Rediscovering your vinyl records

Q: We have tried unsuccessfully to have our Technics turntable repaired at the local authorized repair shop.   Could you advise us where-oh-where we could buy a new turntable, and which brand you would recommend?   We still have many LP records which we would love to be able to listen to, although when CDs came out we were guilty of giving away a very large number of our LP collection (which I ruefully regret to this day). We have since replaced many with CDs, but lots of them are not available in that form.

LaVerne Paris
Pittsburgh, PA

A: It may seem surprising to some, but whenever I mention turntables or record playback it generates a lot of correspondence.   People are rediscovering their record collections, and that’s a great thing because a good record-playing outfit is a great addition to any sound system.   What’s more, used record stores can be found in almost every major city, where a treasure trove of good music is waiting to be discovered- at very low prices.

Most of the general public doesn’t know what many audiophiles have know for years- that even today, records are capable of producing great sound that often has a little something that CDs and DVDs lack.   No, we are not talking about the pops and the surface noise, though undeniably they do exist.   Records have a quality often described as “musical”… simply put, the sound they produce is engaging, involving, and it draws you in.

Before you start turntable shopping see   if your receiver or amplifier has a phono input.   A phono input is much more sensitive than the other inputs on a receiver, and many new receivers do not have them.   If you do not have a phono input, you can add a phono preamplifier for around $50, but spending a bit more will get you better sound.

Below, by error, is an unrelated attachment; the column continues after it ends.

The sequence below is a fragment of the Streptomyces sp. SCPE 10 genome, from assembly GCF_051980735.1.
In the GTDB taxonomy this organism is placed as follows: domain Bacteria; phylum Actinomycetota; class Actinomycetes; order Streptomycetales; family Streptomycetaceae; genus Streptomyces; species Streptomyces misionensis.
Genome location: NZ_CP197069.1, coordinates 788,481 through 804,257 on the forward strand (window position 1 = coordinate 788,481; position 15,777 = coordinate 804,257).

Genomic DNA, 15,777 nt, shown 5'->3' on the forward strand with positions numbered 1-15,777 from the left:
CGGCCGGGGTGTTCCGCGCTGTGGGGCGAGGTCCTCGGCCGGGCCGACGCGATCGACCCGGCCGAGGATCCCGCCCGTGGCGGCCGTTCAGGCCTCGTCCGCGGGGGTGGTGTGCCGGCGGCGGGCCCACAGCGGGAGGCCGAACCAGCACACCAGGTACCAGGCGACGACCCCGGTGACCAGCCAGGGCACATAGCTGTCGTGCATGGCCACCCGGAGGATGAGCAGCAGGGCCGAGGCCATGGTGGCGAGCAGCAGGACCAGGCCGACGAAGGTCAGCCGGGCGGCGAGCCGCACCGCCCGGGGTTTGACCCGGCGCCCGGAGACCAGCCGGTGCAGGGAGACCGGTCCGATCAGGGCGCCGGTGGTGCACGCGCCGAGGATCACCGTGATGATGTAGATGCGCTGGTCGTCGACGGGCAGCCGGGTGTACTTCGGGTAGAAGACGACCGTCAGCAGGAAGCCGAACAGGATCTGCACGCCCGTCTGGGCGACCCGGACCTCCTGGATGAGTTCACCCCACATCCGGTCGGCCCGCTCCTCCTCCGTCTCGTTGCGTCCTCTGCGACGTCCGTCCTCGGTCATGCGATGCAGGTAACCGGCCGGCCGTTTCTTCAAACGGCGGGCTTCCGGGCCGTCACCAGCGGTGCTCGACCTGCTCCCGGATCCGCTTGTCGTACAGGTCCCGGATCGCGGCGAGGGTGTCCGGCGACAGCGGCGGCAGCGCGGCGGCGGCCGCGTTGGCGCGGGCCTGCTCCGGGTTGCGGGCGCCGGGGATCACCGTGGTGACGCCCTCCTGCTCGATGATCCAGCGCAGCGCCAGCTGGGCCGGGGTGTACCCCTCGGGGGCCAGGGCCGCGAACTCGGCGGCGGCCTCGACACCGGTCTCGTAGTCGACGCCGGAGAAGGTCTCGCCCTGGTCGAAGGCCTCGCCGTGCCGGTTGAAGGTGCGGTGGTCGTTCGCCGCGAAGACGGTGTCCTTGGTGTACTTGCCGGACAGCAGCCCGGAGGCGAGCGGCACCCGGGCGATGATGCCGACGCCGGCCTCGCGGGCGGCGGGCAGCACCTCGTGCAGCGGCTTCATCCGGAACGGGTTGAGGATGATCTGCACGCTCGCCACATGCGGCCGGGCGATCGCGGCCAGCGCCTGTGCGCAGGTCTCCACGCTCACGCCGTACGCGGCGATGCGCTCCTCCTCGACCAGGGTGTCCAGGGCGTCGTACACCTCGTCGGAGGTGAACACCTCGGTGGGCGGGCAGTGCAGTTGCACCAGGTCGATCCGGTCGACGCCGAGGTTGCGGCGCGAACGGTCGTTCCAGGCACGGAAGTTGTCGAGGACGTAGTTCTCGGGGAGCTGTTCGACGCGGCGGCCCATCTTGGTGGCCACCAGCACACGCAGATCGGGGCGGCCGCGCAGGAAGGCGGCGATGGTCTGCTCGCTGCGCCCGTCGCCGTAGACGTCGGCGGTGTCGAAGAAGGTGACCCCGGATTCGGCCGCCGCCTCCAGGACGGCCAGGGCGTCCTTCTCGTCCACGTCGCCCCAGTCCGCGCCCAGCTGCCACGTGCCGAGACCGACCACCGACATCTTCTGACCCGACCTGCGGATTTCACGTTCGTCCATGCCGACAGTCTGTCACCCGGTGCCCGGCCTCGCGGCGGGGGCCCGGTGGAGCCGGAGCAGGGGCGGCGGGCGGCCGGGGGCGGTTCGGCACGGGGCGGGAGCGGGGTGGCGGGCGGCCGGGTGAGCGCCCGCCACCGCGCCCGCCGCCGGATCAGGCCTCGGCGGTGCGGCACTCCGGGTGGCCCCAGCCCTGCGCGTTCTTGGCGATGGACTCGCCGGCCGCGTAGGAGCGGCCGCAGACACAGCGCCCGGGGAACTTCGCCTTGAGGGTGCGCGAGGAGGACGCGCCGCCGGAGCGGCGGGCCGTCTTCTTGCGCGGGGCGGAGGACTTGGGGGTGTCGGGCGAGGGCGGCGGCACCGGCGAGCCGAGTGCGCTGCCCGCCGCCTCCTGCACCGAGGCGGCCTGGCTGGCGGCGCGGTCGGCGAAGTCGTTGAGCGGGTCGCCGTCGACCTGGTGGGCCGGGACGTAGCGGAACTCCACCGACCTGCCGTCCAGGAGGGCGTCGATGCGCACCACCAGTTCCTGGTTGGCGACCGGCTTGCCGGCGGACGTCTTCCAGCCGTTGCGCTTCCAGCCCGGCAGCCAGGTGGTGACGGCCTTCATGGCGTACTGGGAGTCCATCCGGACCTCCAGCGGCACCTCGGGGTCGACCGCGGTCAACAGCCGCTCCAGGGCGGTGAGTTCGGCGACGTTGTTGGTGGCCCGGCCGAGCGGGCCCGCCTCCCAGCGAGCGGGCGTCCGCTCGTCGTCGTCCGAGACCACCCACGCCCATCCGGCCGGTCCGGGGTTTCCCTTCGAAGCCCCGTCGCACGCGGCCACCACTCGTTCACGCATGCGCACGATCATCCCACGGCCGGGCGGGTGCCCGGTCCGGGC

Next- the turntable.   If you want to get that great sound I referred to a few paragraphs ago, you have to go above the cheap plastic turntables sold in big-box stores for under $200.     You can spend over $100,000 on an extremely high-end turntable system, but fortunately good quality starts at the mere $300 price point.   The difference in sound quality between the plastic cheapies and a good $300 turntable is night and day, and the only way you will get a good turntable is via mail order or a specialty shop.

A turntable is composed of three parts- the turntable itself, the tonearm, and the cartridge.   These have to be well matched to each other and set up precisely to get good results, and audiophiles spend days on internet message boards comparing their setups to find what works best with each.   To take this onus from my readers, all my recommendations are delivered as a complete setup with the cartridge installed.

In the course of my research I uncovered a super buy that has to be my current top recommendation for an inexpensive turntable.   The Goldring GR 1.2 turntable and tonearm is based on entry-level products from Rega, a storied and highly praised British turntable manufacturer.   It’s had great reviews and is highly recommended at its suggested retail price of $425, but www.audioadvisor.com has it on sale for $299.95 including a Goldring Electra cartridge.

The Pro-Ject line from Sumiko is a good choice, as well.   The Pro-Ject Debut III includes an Ortofon cartridge at   a suggested retail of $299 in basic black or $329 in one of nine different designer colors.     You can find a local dealer by contacting Sumiko through their website, www.sumiko-audio.net.   It can also be purchased online from www.musicdirect.com or www.needledoctor.com, as well as other online sources.

Finally, to get the most out of your records you need a record cleaner.   Allsop’s Orbitrac II is $44.95 and is easy to use and does a great job.   It is available from the online sources listed above, as well as many others.

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